It is the same story with about half of all people who are close to a reasonable retirement age. Husband and wife take a close look at their finances, their savings and their hopes for a steady retirement income, and they know it just can’t be done. Their investments still haven’t recovered properly since the crash of 2008, the value they always hoped their homes held still doesn’t exist, and private health insurance is terribly expensive.
They try to look for the best place to retire that might offer a cost advantage; but apart from Sedona, Arizona, retiring couples of modest means can usually find nowhere to go. But they shouldn’t just resign themselves to working to the day they die. Because an alternative exists. And that would be to move to another country where the prices for everything resemble what seniors were used to when they were younger.
Puerto Rico, Kuala Lumpur, Malaysia; Boquete Panama; Merida, Mexico; Cape Town, South Africa: each one of these unfamiliar-sounding names can offer you the best place to retire. They offer lush scenery all the year round, they offer year-round spring like climate, and they offer really affordable cost of living.
About 10 or 15 years ago, anyone who announced to their friends that they were planning to move to Asia or Africa to retire would have been looked at kind of funny; the most likely question they would have fielded would have been, “Why, are you kind Bohemian all of a sudden?”.
Today, anyone considering the best place to retire overseas won’t need to be a guinea pig of any kind trying out an all-new option no one’s ever tried before. Over the past 10 years, and especially since the recession that started in 2008, thousands of retirees from all around America left for retirement havens in the warm and inviting climes of a dozen different countries. There are websites, services, expatriate communities -everything you need to have your way made smooth.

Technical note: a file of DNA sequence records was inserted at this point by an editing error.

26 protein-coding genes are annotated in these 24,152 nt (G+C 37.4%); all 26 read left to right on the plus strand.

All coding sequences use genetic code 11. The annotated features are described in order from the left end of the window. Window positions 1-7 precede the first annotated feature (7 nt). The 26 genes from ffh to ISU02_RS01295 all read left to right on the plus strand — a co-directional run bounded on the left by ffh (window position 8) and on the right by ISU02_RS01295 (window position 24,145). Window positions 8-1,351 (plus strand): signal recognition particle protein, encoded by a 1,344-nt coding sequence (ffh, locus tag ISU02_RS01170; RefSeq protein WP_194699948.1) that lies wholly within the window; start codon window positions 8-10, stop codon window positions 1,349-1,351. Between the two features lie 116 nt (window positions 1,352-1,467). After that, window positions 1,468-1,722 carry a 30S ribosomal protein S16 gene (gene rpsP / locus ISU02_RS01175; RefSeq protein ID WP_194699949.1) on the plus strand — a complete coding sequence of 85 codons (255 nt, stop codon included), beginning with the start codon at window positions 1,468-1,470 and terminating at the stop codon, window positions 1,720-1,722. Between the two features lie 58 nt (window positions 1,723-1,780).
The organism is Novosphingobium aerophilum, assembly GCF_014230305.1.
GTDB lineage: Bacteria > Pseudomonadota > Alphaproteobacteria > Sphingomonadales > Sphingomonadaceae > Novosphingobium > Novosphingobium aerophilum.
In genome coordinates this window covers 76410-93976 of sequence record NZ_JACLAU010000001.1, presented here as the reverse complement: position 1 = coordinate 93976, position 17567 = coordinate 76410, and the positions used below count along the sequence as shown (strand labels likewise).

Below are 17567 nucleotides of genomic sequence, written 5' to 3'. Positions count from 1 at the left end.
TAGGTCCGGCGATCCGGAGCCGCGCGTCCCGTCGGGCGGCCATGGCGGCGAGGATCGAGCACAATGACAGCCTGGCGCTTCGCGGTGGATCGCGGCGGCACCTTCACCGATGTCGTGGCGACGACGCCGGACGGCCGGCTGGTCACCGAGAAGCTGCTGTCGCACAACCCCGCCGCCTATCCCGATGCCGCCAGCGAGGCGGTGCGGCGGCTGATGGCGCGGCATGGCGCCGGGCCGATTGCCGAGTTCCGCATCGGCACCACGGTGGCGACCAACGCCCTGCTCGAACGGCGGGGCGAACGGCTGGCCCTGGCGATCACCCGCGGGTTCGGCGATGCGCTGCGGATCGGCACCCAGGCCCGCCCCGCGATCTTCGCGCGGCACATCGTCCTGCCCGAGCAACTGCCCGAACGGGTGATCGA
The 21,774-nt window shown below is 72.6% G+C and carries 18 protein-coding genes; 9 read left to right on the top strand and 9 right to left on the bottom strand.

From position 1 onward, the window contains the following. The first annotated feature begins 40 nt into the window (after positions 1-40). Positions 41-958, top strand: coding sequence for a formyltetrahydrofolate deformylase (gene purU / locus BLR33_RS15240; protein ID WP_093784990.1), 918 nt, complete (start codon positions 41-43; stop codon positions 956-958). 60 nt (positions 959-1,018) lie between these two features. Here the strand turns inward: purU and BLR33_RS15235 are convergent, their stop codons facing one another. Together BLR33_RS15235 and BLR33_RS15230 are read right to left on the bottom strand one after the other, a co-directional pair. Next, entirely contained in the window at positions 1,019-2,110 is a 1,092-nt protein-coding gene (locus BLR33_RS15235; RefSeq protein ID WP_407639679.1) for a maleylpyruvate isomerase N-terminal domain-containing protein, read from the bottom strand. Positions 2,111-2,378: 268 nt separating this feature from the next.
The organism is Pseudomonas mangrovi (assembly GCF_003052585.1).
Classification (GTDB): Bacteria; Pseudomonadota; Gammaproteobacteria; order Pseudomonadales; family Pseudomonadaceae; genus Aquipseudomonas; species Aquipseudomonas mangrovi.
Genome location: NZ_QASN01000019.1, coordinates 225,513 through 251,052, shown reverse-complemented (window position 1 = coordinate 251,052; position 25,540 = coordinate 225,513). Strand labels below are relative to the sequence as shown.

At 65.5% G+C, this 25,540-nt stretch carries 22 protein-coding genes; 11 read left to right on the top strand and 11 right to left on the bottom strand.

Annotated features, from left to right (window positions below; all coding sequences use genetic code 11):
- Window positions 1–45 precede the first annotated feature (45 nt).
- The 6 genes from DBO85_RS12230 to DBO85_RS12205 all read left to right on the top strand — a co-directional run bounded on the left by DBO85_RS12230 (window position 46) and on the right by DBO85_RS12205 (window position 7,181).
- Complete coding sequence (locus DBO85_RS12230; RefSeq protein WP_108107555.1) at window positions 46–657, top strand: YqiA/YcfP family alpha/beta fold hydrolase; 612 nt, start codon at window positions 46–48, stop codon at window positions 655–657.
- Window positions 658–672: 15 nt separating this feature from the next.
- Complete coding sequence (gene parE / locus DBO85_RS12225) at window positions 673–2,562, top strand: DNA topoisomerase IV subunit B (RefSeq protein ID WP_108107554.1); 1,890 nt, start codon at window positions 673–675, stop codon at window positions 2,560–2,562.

There is no real telling how many retirees now choose to call some far-off country home. The U.S. Census doesn’t count them, and many of these retirees don’t even get permanent residence visas to live in those countries. They just keep on renewing visitor visas or tourist visas. But Social Security is beginning to notice that ever since 2002 the number of people asking to be allowed to claim their payments in another country have climbed by 30%.
Mexico especially, has been really trying to court the wave of retirees looking for a new country to set up home in. The Mexican government is even lobbying Congress to allow retirees living in Mexico to claim Medicare benefits. There are retirement communities everywhere for American retirees in Mexico and Panama, and retirees really love life in the slow lane there. As websites dedicated to retirement in more affordable locations (like Escape Artist) will tell you, where else can a regular retiree afford a nice new ocean-view condo and receive government credits for it?
Puerto Rico is special in this respect, No visas or other paperwork is needed and medicare is accepted making it the easiest of all these destinations to achieve.
Photo by miamism